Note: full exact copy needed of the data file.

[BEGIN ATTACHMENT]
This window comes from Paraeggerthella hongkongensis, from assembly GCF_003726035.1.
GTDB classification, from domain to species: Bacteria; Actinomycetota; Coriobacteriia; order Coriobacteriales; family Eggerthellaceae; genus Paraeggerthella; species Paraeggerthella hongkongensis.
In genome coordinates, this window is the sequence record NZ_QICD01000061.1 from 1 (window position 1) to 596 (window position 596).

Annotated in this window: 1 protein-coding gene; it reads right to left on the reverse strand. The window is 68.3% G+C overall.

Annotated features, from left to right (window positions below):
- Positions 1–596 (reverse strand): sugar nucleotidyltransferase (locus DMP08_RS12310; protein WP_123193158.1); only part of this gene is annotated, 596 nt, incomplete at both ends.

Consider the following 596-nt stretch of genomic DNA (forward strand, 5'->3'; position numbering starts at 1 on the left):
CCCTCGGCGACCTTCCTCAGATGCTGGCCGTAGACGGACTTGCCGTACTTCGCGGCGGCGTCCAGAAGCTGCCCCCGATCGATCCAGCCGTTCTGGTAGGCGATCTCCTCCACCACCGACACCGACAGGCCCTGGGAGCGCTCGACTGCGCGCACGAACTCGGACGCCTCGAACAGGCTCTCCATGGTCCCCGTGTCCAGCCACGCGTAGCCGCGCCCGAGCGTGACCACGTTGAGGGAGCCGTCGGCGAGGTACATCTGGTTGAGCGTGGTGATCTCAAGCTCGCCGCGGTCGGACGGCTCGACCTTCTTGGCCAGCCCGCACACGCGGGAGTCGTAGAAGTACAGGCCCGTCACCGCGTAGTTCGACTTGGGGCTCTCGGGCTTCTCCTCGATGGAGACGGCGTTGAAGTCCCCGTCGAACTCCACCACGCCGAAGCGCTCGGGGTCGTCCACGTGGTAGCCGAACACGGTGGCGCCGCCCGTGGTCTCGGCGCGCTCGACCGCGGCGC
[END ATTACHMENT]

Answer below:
This window comes from Paraeggerthella hongkongensis, from assembly GCF_003726035.1.
GTDB classification, from domain to species: Bacteria; Actinomycetota; Coriobacteriia; order Coriobacteriales; family Eggerthellaceae; genus Paraeggerthella; species Paraeggerthella hongkongensis.
In genome coordinates, this window is the sequence record NZ_QICD01000061.1 from 1 (window position 1) to 596 (window position 596).

Annotated in this window: 1 protein-coding gene; it reads right to left on the reverse strand. The window is 68.3% G+C overall.

Annotated features, from left to right (window positions below):
- Positions 1–596 (reverse strand): sugar nucleotidyltransferase (locus DMP08_RS12310; protein WP_123193158.1); only part of this gene is annotated, 596 nt, incomplete at both ends.

Consider the following 596-nt stretch of genomic DNA (forward strand, 5'->3'; position numbering starts at 1 on the left):
CCCTCGGCGACCTTCCTCAGATGCTGGCCGTAGACGGACTTGCCGTACTTCGCGGCGGCGTCCAGAAGCTGCCCCCGATCGATCCAGCCGTTCTGGTAGGCGATCTCCTCCACCACCGACACCGACAGGCCCTGGGAGCGCTCGACTGCGCGCACGAACTCGGACGCCTCGAACAGGCTCTCCATGGTCCCCGTGTCCAGCCACGCGTAGCCGCGCCCGAGCGTGACCACGTTGAGGGAGCCGTCGGCGAGGTACATCTGGTTGAGCGTGGTGATCTCAAGCTCGCCGCGGTCGGACGGCTCGACCTTCTTGGCCAGCCCGCACACGCGGGAGTCGTAGAAGTACAGGCCCGTCACCGCGTAGTTCGACTTGGGGCTCTCGGGCTTCTCCTCGATGGAGACGGCGTTGAAGTCCCCGTCGAACTCCACCACGCCGAAGCGCTCGGGGTCGTCCACGTGGTAGCCGAACACGGTGGCGCCGCCCGTGGTCTCGGCGCGCTCGACCGCGGCGC